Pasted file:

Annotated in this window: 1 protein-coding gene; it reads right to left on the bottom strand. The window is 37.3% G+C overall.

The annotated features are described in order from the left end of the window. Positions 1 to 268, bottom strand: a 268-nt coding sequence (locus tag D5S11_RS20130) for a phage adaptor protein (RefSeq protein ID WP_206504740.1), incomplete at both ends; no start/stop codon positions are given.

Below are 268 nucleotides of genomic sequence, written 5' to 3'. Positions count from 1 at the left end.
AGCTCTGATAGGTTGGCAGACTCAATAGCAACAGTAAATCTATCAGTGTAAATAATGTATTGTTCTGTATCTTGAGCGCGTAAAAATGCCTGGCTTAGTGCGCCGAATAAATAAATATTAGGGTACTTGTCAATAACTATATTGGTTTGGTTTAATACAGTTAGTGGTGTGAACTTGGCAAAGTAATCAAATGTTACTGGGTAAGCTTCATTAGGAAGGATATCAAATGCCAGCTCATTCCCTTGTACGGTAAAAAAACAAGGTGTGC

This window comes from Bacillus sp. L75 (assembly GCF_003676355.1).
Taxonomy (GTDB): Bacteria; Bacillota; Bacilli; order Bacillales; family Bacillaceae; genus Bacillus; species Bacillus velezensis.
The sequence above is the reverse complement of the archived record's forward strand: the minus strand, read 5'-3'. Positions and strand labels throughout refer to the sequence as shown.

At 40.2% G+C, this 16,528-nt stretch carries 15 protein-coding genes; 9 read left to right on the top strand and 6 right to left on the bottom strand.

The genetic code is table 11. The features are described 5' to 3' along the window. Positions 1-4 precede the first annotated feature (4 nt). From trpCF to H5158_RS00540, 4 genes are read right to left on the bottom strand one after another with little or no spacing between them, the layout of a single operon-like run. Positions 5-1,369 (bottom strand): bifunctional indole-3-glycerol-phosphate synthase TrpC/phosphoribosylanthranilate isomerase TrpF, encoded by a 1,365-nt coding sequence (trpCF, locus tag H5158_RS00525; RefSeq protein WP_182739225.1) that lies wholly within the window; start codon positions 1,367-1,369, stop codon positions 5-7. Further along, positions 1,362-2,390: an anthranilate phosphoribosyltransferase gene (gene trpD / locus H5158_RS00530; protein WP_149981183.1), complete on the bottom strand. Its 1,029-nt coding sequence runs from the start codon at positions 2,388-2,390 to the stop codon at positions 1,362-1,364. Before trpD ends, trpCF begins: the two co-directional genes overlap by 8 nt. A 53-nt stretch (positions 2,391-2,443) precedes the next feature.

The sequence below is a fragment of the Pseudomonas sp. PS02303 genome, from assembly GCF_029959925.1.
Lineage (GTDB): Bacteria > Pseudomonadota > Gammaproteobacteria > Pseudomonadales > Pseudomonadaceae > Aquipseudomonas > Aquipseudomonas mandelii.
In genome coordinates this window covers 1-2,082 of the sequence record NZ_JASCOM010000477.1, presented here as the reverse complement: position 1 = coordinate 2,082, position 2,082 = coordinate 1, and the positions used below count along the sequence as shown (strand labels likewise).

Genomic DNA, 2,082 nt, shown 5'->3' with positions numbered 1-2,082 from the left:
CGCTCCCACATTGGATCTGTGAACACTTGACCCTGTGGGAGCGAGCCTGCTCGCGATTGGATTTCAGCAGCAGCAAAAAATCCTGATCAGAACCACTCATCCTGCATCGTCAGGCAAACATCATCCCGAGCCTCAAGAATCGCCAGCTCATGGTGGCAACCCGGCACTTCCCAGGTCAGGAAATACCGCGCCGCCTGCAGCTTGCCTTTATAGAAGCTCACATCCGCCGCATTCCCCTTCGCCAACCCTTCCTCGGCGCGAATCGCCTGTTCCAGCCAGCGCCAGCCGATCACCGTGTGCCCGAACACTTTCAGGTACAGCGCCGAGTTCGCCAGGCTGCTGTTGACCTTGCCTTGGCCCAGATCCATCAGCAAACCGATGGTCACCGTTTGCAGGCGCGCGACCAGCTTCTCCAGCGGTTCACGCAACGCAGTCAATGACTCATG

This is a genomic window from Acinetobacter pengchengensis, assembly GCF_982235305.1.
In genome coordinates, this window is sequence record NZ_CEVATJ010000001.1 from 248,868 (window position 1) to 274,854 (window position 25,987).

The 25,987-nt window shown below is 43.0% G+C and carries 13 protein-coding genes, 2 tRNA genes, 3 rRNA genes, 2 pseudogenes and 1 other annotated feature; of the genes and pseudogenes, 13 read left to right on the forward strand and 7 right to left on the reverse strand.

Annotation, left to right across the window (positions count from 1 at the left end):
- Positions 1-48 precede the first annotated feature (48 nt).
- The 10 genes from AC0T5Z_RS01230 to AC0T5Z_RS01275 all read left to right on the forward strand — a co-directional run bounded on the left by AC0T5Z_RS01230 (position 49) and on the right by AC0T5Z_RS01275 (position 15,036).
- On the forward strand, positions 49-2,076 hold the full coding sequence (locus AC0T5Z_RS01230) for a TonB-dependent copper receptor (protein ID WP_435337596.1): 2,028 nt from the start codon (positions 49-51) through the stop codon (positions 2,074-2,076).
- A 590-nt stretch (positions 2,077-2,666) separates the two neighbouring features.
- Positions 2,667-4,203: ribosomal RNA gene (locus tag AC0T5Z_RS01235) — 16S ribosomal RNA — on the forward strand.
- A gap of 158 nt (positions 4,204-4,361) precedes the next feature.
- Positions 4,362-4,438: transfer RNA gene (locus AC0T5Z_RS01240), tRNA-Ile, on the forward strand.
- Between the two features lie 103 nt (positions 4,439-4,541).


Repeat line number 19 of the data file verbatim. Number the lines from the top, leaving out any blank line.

- Positions 1-48 precede the first annotated feature (48 nt).